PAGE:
River IJ Harbour Tour
Base for a City Break in April 2016 was the excellent Room Mate Hotel Aitana which is located several hundred meters west, of the city's main railway station, on the IJdock. In addition to the hotel, this artificial peninsula on the south bank of the IJ hosts offices, apartments, a marina, a base for the river police unit and the Palace of Justice. We had a great room on the top floor of the inland side which overlooked the city.
Throughout the centuries the landscape of the province of North Holland, in which Amsterdam is situated, has undergone many drastic changes in an ongoing battle between land and water. Although most people refer to the IJ as a river, this nationally important water corridor is actually more akin to an inlet, bay or shallow lake, but for simplicity I'll refer to it as the River IJ.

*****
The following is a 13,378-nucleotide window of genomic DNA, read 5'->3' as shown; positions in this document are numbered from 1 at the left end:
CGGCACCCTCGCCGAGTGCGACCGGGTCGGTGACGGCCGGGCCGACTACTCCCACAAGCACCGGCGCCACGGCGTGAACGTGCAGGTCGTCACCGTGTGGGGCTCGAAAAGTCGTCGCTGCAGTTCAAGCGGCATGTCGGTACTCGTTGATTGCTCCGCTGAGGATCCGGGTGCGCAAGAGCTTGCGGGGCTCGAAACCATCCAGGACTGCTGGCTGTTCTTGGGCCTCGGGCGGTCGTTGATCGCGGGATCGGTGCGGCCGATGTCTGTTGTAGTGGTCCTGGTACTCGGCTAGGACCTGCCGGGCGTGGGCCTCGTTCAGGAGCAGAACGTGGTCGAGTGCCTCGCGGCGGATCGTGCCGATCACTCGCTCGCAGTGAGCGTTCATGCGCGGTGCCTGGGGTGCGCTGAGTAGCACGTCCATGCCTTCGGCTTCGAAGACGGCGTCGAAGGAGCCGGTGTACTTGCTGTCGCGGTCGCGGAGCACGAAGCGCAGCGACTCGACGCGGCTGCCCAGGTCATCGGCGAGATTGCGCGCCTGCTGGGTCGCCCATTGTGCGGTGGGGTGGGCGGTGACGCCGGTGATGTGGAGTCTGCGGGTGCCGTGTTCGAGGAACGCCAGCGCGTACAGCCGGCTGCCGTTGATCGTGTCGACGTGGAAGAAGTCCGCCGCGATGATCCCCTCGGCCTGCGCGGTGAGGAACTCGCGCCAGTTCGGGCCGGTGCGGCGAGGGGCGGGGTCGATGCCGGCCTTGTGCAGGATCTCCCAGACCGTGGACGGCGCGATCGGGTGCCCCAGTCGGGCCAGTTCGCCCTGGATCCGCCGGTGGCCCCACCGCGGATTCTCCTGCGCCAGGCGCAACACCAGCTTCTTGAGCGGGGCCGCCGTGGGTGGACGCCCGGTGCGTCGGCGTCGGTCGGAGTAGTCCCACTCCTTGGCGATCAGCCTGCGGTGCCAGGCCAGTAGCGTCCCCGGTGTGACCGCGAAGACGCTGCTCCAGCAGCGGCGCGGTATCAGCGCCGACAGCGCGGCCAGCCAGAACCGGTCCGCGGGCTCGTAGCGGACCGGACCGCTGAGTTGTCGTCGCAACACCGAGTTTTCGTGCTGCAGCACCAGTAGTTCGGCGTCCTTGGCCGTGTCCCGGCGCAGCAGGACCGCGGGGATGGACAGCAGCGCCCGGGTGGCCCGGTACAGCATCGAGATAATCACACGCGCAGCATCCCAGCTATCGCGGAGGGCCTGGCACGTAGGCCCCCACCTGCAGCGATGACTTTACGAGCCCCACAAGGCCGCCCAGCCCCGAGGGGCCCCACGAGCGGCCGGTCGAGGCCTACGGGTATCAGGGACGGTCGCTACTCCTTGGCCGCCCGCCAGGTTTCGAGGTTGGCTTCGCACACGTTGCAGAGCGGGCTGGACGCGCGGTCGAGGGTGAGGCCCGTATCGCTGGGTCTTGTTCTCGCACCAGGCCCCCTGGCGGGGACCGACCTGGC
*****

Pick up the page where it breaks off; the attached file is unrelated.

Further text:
The IJ is one of Europe's busiest waterways, connecting the Port of Amsterdam with the North Sea to the west, via the North Sea Canal, and the rest of the continent's interior via the Amsterdam-Rhine Canal to the east. The IJ is managed by the Rijkswaterstaat, part of the Ministry of Infrastructure and the Environment, rather than by the municipality of Amsterdam.
The waterway features a never-ending nautical parade: anything from tiny dinghies to lengthy cruise ships, from expensive yachts to magnificent tall ships, and from glass-topped tour boats to cargo ships, tugs and dredgers.
These views were taken from the front of Aitana hotel. The one on the right shows how close it is to the arches of Amsterdam`s main railway station - a leisurely 10-15 minute stroll. Many of the ferries and tourist craft depart from the piers in front of the complex.